GORHAM — With an unknown number of COVID-19 cases in town, the Town Council Tuesday unanimously approved an emergency ordinance that paves the way for a shelter in place order if one becomes necessary.

Phillips

Town Council Chairwoman Suzanne Phillips said Wednesday the board, in a teleconference meeting, voted 7-0 to pass the emergency ordinance, which will be in effect for 90 days “in case we need to use it.” Most surrounding towns have similar ordinances in place, Phillips said.

An emergency management team, consisting of department heads and public safety chiefs, is “managing the situation” in Gorham, she said.

Gorham students and teachers, meanwhile, are dealing well with the distance learning put into place when school buildings shut down as a result of the coronavirus pandemic, said Superintendent Heather Perry.

During Tuesday’s council meeting, there was no opportunity for public comments because of the teleconferencing, but Phillips said she has heard from some residents about the potential of a shelter in place order. Some people believe such an action would be a government overreach while others advocate local action, she said.

Phillips said she doesn’t know how many cases of COVID-19, the illness caused by the coronavirus, exist in Gorham, but “the rumor mill is rampant.”

She noted that the Maine CDC advises towns in Cumberland County to assume they have several cases. There were 87 cases in Cumberland County as of late Wednesday morning.

Town Manager Ephrem Paraschak, Phillips said, is on a temporary leave of absence due to a family emergency, and Tom Poirier, community development director, is acting town manager.

Poirier said the town manager in consultation with Phillips has authority to declare a state of emergency for up to five days. After that, the Town Council would have to act.

Provisions of the emergency ordinance could prohibit or restrict movements of people and vehicles within the town. It would empower the town to order people evacuated from hazardous areas in the town. The ordinance would impose penalties on violators from $100 up to $500 plus the cost of prosecution.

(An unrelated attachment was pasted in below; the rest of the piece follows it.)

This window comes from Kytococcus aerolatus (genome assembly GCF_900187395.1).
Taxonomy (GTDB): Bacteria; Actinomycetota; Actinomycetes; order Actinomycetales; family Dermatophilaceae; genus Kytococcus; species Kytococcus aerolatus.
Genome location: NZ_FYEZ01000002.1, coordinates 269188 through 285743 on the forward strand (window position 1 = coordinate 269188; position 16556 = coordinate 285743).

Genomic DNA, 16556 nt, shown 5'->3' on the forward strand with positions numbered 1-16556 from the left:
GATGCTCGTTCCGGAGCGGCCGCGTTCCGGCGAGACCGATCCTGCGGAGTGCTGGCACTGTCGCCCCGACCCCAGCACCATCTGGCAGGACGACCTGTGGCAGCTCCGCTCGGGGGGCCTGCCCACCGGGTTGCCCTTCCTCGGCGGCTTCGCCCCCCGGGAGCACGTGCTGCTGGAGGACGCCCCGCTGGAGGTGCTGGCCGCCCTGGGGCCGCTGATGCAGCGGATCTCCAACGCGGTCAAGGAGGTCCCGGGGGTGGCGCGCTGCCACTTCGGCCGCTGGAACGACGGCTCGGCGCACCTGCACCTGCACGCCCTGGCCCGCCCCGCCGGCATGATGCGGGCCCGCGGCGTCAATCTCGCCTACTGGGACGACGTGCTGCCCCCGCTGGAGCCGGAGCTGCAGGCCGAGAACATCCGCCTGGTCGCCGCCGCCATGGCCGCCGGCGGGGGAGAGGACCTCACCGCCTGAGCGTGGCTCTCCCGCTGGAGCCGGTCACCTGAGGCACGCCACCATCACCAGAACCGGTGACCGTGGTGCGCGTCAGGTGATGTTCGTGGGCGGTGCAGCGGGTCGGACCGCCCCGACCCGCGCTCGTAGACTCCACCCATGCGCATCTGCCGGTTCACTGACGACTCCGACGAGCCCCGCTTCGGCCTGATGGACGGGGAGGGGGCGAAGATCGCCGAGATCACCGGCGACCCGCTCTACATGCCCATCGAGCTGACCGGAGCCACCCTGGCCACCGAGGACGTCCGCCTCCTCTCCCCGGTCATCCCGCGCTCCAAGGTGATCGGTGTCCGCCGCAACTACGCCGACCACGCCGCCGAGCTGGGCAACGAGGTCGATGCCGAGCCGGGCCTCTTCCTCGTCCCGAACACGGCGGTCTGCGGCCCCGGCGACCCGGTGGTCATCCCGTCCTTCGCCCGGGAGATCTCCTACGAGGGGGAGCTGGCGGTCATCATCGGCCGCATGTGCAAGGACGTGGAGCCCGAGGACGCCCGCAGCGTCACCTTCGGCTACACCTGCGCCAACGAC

Besides an epidemic or pandemic, emergencies covered by the ordinance could include fire, flood, earthquake, riot or any man-made or natural disaster.

“We’re looking to keep Gorham safe,” Poirier said.

At the schools, the immediate focus has been on “establishing strong lines of communication with families” and setting class expectations to lay the foundation for distance education, Perry said.

And everyone in the school department has been helping out.

“Every staff member from bus driver to program director, from educational technician to classroom teacher and everyone in between has dropped everything, focused on doing what is needed for students and made it all happen,” Perry said. “I have teared up several times this past week just thinking of all that they have accomplished in such a short a period of time.”

School lunches are being offered at four satellite locations from 11 a.m. to 1 p.m. Monday through Friday. The locations are Little Falls Recreation Center, 40 Acorn St.; Moody’s Collision Center, 200 Narragansett St.; Phinney Lumber, 519 Fort Hill Road (Route 114); and Friendly Village Community Center in South Gorham.

The program is feeding 250 students per day.

Former Town Council Chairman Michael Phinney of Phinney Lumber praised the community spirit.

“It’s hard times,” Phinney said.

The Backpack Program is also distributing food on Tuesdays, Wednesdays and Thursdays at the same locations.

Schools are delivering to some homes on an as-needed basis.

Breakfast is likely to be added next week. The following week, the community as a whole could be added under Operation Feed Gorham with the assistance of Cindy Hazelton, director of Gorham Recreation Department.

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